The Last Supper
By Dr. Paul Knudtson
“The Lord Jesus on the night when he was betrayed took a loaf of bread, and when he had given thanks, he broke it and said, ‘This is my body that is for you. Do this in remembrance of me.’ In the same way he took the cup also, after supper, saying, ‘This cup is the new covenant in my blood. Do this, as often as you drink it, in remembrance of me. For as often as you eat this bread and drink the cup, you proclaim the Lord’s death until he comes.” – 1 Corinthians 11:23-27
On the Thursday evening before his crucifixion, Jesus celebrated the Jewish Passover meal with his disciples (e.g., Mark 14:12, 16). This last supper has become the basis for the church’s practice of the Lord’s Supper (also, Communion, or the Eucharist) that has been practiced by Christians from the very beginning. Thursday of Holy Week, therefore, is a good time to reconsider the meaning of this supper. Its meaning includes aspects that direct our attention to the past, to the present, and to the future.
The “last supper” was a Jewish Passover meal. This meal is an annual festival (in March or April) that is still practiced by Jews today and commemorates the evening in which God acted to bring about Israel’s freedom from bondage in Egypt. This annual celebration is commanded in Mosaic legislation (Exodus 12) and remains the most important annual Jewish festival. The meaning of this meal is articulated in Exodus: “And when your children ask you, ‘What do you mean by this observance?’ you shall say, ‘It is the passover sacrifice to the LORD, for he passed over the houses of the Israelites in Egypt, when he struck down the Egyptians but spared our houses” (12:26-27). Jesus reinterprets the Passover meal in terms of himself so that we now recall the redemption brought about through his crucifixion. Jesus instructs his followers to eat the bread and drink the wine “in remembrance of me.” By doing so, Christians continue to “proclaim the Lord’s death.” This means that every time we receive communion we remember again that Christ died for us on the cross in the first century A.D. in the Roman province of Judea. The Passover meal becomes the Eucharist, and we now focus our attention not on the book of Exodus described in the Old Testament, but on Christ’s death for us narrated in the New Testament.
When we celebrate the Eucharist, we are not only mentally recalling an event that happened two thousand years ago. This is because the living Christ comes to us even now in this meal. At communion we receive Jesus Christ in the present. The apostle Paul says, “The cup of blessing that we bless, it is not a sharing in the blood of Christ? The bread that we break, is it not a sharing in the body of Christ?” (1 Corinthians 10:16). This sharing happens now. We receive not only physical bread in this meal, but Jesus himself, “the true bread from heaven” (John 6:32). Just as the Israelites were sustained during their time in the wilderness by manna or “bread from heaven” (John 6:31; Exodus 16:4; Psalm 78:24), so God sustains us now on our earthly pilgrimage with Christ, “the bread of God . . . that comes down from heaven and gives life to the world” (John 6:33). Jesus says, “I am the bread of life. Whoever comes to me will never be hungry, and whoever believes in me will never be thirsty” (John 6:35).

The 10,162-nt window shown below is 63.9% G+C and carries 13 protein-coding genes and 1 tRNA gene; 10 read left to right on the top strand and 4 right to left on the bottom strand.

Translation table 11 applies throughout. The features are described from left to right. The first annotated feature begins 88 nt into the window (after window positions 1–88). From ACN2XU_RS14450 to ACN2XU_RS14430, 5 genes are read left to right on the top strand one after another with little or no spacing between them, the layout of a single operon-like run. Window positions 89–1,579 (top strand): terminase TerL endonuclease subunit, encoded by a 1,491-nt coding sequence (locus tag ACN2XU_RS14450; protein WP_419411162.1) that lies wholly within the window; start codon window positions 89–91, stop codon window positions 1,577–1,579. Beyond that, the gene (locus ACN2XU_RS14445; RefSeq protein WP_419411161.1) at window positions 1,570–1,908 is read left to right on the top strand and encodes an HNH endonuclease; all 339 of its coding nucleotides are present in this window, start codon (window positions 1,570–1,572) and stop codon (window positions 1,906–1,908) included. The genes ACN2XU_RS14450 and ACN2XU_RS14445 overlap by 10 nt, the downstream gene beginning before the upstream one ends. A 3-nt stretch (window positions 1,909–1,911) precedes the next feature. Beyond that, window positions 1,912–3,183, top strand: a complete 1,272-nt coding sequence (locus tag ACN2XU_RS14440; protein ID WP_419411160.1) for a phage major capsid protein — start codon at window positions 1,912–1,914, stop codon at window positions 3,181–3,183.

Jesus speaks of the future when at the supper he says to his disciples, “Truly I tell you, I will never again drink of the fruit of the vine until that day when I drink it new in the kingdom of God” (Mark 14:25). Also speaking of the future, the apostle Paul says that in this meal we “proclaim the Lord’s death until he comes” (1 Corinthians 11). Scripture ties the promise of Christ’s return (or coming) to the fulfillment of all of God’s promises for the future (1 Cor 15:20-28). Christ’s second coming will usher in the age to come in which God will become “everything to everyone” (see 1 Cor 15:28), an age that begins with the resurrection of the dead. The Lord’s Supper is a meal that is a foretaste of the feast to come, that Messianic banquet in which “many will come from east and west and will eat with Abraham and Isaac and Jacob in the kingdom of heaven” (Matthew 8:11). Perhaps there is no better image of the life to come than that of a great banquet (see Luke 14:16-24; Matthew 22:1-14) since a banquet describes a situation of joy, community, hospitality, and abundance—abundance such that no one is left hungry, but instead all enjoy the most delectable food and drink.
Meditation: In what ways has the Lord’s Supper been important in my spiritual life? What aspect of the Lord’s Supper especially strikes me in the scriptural reflections above?
Prayer: We give you thanks, Lord, for giving your own body and blood for us on the cross. May you continue to sustain us with Christ as the bread of God on our earthly pilgrimage, and help us anticipate with joy the feast to come. Amen.
How Deep The Father’s Love For Us
By Stuart Townend
How deep the Father’s love for us, how vast beyond all measure
That He should give His only Son, to make a wretch His treasure
How great the pain of searing loss, the Father turns His face away
As wounds which mar the Chosen One bring many sons to glory
Behold the man upon a cross, my sin upon His shoulders
Ashamed, I hear my mocking voice call out among the scoffers
It was my sin that held Him there, until it was accomplished
His dying breath has brought me life. I know that it is finished
I will not boast in anything, no gifts, no power, no wisdom
But I will boast in Jesus Christ
His death and resurrection
Why should I gain from His reward?
I cannot give an answer
But this I know with all my heart
His wounds have paid my ransom